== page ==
Zinger’s WILD Vision of Employee Engagement

A WILD Vision
Here is the first iteration of a WILD 20/20 Vision I see for employee engagement.
To foster a 20% global increase
in employee engagement
by the year 2020.

Can you spell vision, W-I-L-D? A WILD vision is composed of the letters in WILD to guide the formulation and development of the vision. A WILD vision is similar and different to a BHAG – Big Hairy Audacious Goal.


  • is both clear and compelling
  • serves as unifying focal point of effort
  • acts as a clear catalyst for team spirit
  • creates a clear finish line

From BHAG to WILD. Why change the name and focus if they share much in common? I believe WILD gets at the criteria for a vision as opposed to a label for a goal. WILD is more about a vision than a goal as many people assert that a BHAG does not necessarily foster action and movement. Read Bob Sutton’s, Hey Boss — Enough with the Big, Hairy Goals.

Wild Engagement. A wild vision can be used for many endeavors but I specifically created it with employee engagement in mind. I think we need to go wild with employee engagement to stop and reverse the recent rapid decline in engagement and to ensure that work works for everyone.

Here is a quick overview of WILD:

W stands for Woolly and Wow.  A wild vision is simply that, wild. It is not tamed or caged with specific SMART objectives at the early stage.  It is  woolly (a little bit like big and hairy). A wild vision needs to have room to roam and freedom to evolve. A wild vision has a good dash of what Tom Peter’s would refer to as wow. This wild vision will be achieved through community not through proclamations of one voice or the work of a single organization. We may not need to howl but we will need to come together and I believe the 3000 member Employee Engagement Network has the potential to be the start of that community.

I stands for Intentional, Improvised, and Iterations. I prefer, especially at the early stages of a vision to work with intentions over goals. The vision may be improvised and changed and it will go through different iterations as a community or organizations works with it. For example, a major challenge faced by this type of vision will be how to measure a 20%  increase and how to work with so many different approaches and methods of engagement. Each consulting company has a different definition and approach, the academic community is looking at engagement through a variety of lenses and each member of the Employee Engagement Network would probably offer you a different view or version of employee engagement. The advantage is that there are many people already working on this and we have a variety of measures and previous measurements of engagement.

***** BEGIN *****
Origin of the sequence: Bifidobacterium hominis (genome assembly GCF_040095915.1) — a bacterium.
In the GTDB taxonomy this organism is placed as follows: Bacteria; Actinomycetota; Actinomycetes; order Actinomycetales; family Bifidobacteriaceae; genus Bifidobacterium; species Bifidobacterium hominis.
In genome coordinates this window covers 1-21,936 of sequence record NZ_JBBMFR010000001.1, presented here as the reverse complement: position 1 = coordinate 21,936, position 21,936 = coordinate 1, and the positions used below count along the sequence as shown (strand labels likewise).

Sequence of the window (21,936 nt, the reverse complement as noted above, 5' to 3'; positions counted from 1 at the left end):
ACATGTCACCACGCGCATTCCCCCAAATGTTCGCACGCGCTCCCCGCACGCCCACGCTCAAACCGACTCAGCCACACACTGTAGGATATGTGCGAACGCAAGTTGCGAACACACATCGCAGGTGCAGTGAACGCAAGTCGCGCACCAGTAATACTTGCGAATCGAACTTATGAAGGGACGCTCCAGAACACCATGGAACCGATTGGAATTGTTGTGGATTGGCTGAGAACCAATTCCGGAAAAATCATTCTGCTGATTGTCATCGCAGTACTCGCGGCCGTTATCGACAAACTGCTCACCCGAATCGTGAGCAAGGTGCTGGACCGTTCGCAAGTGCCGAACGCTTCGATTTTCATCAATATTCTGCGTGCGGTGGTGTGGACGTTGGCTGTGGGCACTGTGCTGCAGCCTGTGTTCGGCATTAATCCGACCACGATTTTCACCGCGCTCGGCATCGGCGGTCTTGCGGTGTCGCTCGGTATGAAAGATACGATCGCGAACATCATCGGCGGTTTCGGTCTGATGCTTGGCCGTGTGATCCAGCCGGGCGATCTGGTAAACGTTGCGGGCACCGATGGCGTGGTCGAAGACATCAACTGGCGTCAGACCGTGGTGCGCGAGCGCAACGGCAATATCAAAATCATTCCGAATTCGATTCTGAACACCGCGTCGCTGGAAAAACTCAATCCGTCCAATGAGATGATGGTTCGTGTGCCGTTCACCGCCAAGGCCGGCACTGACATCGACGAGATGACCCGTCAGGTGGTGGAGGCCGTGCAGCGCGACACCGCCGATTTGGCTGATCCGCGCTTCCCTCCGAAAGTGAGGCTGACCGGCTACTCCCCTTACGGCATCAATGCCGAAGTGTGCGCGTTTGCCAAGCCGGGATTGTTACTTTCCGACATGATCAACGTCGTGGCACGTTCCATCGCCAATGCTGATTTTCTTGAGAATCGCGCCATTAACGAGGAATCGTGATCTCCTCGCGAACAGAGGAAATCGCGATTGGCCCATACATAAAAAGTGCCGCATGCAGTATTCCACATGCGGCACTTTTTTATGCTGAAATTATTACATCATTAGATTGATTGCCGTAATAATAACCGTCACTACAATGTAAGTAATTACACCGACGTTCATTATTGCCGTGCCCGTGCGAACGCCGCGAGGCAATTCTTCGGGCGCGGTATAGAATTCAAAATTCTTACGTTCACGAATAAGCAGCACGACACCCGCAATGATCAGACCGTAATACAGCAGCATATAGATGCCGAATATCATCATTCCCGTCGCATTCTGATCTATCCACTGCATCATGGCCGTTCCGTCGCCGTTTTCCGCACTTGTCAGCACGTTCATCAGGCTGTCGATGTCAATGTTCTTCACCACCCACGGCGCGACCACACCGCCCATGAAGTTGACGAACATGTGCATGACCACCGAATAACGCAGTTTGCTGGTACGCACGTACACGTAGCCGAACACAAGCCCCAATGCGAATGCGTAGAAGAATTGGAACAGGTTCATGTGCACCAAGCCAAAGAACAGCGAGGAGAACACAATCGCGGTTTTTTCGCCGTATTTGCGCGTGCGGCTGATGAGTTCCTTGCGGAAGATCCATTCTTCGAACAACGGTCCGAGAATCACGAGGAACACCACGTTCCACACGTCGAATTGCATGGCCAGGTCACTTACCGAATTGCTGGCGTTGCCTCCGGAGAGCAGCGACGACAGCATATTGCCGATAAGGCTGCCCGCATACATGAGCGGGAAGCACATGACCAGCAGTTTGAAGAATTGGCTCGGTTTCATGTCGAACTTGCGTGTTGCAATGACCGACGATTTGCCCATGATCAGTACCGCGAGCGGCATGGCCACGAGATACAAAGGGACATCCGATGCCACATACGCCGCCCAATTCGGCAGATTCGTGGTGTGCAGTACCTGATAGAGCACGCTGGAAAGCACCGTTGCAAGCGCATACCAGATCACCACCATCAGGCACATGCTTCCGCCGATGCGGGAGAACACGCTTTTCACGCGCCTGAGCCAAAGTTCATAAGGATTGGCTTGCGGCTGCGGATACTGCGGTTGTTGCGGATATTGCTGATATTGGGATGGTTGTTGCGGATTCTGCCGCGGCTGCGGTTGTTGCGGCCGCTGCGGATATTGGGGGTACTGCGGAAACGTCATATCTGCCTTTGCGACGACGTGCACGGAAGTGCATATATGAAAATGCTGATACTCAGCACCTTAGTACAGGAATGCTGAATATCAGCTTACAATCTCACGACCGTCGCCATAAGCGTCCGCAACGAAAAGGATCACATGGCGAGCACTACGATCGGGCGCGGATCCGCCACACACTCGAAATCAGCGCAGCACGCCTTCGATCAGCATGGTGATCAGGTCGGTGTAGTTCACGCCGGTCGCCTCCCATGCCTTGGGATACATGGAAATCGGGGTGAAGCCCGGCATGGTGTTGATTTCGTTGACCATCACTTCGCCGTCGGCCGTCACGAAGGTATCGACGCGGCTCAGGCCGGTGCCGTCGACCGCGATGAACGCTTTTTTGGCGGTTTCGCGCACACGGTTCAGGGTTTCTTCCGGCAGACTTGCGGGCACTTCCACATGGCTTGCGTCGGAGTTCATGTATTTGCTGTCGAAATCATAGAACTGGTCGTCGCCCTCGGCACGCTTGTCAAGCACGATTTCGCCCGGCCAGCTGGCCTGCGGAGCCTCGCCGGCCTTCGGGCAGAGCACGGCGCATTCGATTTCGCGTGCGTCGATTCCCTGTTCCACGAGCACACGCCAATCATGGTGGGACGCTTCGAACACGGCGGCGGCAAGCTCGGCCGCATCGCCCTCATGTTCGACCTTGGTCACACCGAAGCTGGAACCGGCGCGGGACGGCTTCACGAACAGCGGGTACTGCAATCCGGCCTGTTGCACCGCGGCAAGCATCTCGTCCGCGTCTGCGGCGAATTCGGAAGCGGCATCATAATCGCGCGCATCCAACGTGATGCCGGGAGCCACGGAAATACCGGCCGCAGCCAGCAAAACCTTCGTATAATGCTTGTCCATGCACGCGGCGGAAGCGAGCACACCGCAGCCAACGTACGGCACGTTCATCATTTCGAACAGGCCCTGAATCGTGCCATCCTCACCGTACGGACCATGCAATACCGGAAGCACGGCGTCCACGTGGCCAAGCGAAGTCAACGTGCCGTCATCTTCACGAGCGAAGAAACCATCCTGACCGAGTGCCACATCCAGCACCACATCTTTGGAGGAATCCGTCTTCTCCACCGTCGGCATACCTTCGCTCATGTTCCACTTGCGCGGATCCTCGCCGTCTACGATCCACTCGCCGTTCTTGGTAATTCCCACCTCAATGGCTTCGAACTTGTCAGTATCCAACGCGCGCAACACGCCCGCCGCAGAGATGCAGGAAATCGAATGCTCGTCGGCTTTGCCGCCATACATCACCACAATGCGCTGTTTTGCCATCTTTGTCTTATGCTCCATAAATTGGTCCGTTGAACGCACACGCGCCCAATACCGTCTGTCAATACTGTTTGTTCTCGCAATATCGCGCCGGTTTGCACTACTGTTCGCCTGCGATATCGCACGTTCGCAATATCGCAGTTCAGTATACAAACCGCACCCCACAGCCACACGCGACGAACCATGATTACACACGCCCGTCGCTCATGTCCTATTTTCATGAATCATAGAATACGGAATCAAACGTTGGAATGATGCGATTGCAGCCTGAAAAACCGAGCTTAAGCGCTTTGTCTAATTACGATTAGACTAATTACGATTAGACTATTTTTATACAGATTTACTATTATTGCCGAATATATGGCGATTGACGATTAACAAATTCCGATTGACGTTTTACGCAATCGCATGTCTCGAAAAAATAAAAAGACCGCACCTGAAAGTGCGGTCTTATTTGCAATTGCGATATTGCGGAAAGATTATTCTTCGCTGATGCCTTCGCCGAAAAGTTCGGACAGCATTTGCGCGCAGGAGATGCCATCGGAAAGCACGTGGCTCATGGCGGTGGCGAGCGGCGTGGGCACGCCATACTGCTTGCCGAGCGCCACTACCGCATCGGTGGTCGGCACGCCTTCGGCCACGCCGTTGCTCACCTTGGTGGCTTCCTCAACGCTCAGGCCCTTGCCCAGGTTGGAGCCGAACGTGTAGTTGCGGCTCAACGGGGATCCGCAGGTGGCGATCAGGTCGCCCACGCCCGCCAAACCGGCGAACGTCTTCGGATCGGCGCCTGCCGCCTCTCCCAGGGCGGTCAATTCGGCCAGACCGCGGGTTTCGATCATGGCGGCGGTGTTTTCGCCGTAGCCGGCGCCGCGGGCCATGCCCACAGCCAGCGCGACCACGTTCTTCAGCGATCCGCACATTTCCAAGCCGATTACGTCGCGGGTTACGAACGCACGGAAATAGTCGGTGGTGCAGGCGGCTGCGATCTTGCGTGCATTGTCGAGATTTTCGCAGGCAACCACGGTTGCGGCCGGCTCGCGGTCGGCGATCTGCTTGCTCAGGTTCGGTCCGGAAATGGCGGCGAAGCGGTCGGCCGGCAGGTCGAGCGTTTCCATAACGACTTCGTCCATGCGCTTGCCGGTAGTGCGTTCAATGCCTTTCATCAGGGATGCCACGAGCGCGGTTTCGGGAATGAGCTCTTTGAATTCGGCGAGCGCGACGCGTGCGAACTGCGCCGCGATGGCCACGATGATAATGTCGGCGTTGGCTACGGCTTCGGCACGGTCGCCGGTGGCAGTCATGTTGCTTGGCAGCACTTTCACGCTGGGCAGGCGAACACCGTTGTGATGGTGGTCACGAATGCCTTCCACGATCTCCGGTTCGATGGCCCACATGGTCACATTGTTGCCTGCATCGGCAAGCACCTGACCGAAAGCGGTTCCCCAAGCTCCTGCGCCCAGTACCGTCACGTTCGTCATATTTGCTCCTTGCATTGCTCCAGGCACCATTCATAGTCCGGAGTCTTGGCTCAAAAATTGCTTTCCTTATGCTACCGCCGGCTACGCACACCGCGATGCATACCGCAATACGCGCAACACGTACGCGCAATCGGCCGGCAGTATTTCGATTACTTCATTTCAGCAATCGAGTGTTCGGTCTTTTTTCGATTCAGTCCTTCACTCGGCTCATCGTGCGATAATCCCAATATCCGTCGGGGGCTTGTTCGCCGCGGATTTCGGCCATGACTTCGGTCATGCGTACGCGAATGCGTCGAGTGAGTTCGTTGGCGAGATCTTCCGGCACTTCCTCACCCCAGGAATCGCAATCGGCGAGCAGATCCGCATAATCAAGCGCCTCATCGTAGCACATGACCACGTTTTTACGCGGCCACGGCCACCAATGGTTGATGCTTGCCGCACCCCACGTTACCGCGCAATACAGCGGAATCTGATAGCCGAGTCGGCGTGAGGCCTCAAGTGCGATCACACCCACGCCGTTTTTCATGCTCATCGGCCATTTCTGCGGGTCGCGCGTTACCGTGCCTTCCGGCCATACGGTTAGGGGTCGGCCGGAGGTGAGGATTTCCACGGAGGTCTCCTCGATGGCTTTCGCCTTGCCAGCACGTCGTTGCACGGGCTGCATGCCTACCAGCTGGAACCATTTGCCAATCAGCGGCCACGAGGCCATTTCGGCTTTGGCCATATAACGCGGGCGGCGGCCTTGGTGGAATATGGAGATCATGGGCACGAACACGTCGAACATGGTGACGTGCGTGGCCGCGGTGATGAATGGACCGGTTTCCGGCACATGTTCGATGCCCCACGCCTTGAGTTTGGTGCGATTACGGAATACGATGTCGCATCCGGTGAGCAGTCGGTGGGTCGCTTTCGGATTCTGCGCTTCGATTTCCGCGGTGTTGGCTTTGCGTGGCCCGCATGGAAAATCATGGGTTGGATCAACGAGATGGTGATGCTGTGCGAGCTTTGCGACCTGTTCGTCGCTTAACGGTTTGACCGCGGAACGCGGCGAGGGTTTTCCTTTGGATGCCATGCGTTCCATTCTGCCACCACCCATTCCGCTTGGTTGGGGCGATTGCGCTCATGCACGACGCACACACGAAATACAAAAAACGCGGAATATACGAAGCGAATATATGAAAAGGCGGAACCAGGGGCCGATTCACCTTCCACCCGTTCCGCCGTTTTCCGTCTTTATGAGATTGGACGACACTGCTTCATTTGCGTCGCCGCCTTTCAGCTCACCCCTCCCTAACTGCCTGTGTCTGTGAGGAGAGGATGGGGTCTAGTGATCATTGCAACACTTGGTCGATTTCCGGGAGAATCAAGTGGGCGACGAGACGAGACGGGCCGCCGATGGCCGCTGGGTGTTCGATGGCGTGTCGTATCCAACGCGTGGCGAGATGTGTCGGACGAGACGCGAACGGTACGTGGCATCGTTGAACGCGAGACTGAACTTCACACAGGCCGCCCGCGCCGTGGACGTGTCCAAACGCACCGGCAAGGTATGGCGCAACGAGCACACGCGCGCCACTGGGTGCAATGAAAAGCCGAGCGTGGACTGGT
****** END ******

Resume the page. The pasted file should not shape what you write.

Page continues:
L stands for Lived with Love. A wild vision is both lived and loved. Lived in that it resides within and between people. The vision is not for posting on a wall and it is not a shallow demonstration of faith. Employee engagement is not a problem to be solved, it is an experience to be lived and we must work together to make this experience come alive for the benefit of all. The vision is also loved in that people care about the vision. I have been tremendously influenced by Erich Fromm’s view of love requiring discipline, concentration, and patience. Certainly a 20% increase in employee engagement by 2020 will require all three of these practices outlined in the Art of Loving and hopefully lived within and through the employee engagement community.

D stands for Declared and Dedication. A wild vision needs to be declared and dedication will be involved in sustaining this march towards more engagement over the next 9 years. Perhaps we will need to co-create a declaration of employee engagement and to create a forum and method to express our dedication and gumption to turn employee engagement around.

Are you ready to go WILD for employee engagement?

Future Post: The Benefits of Going WILD for Employee Engagement. The potential global economic benefit from a 20% increase in employee engagement could be well over $100 Billion each year. This does not include all the other social, organizational, personal, and community benefits from higher levels of engagement.

2 Responses to Zinger’s WILD Vision of Employee Engagement

  1. Terrence Seamon September 22, 2010 at 3:17 pm #

    You are clearly a WILDman when it comes to employee engagement!

  2. David Zinger September 22, 2010 at 6:14 pm #

    I hope many of us will go wild for an increase in employee engagement.